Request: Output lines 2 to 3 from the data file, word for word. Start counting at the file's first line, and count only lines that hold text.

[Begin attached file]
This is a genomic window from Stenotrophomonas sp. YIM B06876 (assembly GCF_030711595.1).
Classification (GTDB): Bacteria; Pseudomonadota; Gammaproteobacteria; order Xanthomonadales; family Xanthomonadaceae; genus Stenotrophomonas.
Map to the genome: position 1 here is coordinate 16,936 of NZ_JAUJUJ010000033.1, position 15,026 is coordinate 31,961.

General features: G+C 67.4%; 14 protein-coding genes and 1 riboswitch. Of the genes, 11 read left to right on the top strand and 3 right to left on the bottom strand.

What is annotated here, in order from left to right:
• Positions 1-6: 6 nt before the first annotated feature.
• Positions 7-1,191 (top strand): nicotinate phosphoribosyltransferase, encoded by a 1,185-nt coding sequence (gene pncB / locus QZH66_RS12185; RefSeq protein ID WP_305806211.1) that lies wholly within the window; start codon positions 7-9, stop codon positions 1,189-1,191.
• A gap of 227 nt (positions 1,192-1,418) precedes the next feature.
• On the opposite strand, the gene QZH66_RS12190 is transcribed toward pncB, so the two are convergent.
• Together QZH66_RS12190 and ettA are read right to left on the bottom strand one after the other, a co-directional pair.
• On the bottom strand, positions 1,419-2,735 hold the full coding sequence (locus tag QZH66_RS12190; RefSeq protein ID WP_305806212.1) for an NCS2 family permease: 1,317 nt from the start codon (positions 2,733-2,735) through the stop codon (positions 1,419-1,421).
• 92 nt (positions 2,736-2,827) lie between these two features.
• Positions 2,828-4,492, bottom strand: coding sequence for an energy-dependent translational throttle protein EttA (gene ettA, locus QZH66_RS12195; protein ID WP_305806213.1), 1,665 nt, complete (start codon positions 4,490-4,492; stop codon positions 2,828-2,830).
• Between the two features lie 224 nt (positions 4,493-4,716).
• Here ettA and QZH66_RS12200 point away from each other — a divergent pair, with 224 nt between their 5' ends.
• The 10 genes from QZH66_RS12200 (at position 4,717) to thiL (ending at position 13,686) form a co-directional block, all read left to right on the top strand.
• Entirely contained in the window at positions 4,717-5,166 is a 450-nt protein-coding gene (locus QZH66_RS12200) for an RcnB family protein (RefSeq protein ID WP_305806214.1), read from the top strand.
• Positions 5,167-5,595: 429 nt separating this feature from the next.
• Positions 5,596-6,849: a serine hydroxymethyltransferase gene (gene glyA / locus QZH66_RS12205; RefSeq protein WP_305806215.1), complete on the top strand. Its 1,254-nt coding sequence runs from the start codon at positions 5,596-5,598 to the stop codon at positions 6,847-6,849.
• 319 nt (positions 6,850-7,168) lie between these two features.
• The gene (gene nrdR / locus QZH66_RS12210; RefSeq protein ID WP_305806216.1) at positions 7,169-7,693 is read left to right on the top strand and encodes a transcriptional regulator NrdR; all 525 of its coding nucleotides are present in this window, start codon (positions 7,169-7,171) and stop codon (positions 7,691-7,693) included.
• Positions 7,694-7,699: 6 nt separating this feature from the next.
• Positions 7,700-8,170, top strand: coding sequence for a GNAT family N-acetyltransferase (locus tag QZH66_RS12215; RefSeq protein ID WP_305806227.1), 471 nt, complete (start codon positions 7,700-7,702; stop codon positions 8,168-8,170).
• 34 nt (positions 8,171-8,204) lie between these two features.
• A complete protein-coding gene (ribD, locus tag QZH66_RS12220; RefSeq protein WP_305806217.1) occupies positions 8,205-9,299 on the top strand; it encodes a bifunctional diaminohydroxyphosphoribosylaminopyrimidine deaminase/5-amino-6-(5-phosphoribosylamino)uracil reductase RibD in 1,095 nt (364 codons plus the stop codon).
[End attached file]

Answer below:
Classification (GTDB): Bacteria; Pseudomonadota; Gammaproteobacteria; order Xanthomonadales; family Xanthomonadaceae; genus Stenotrophomonas.
Map to the genome: position 1 here is coordinate 16,936 of NZ_JAUJUJ010000033.1, position 15,026 is coordinate 31,961.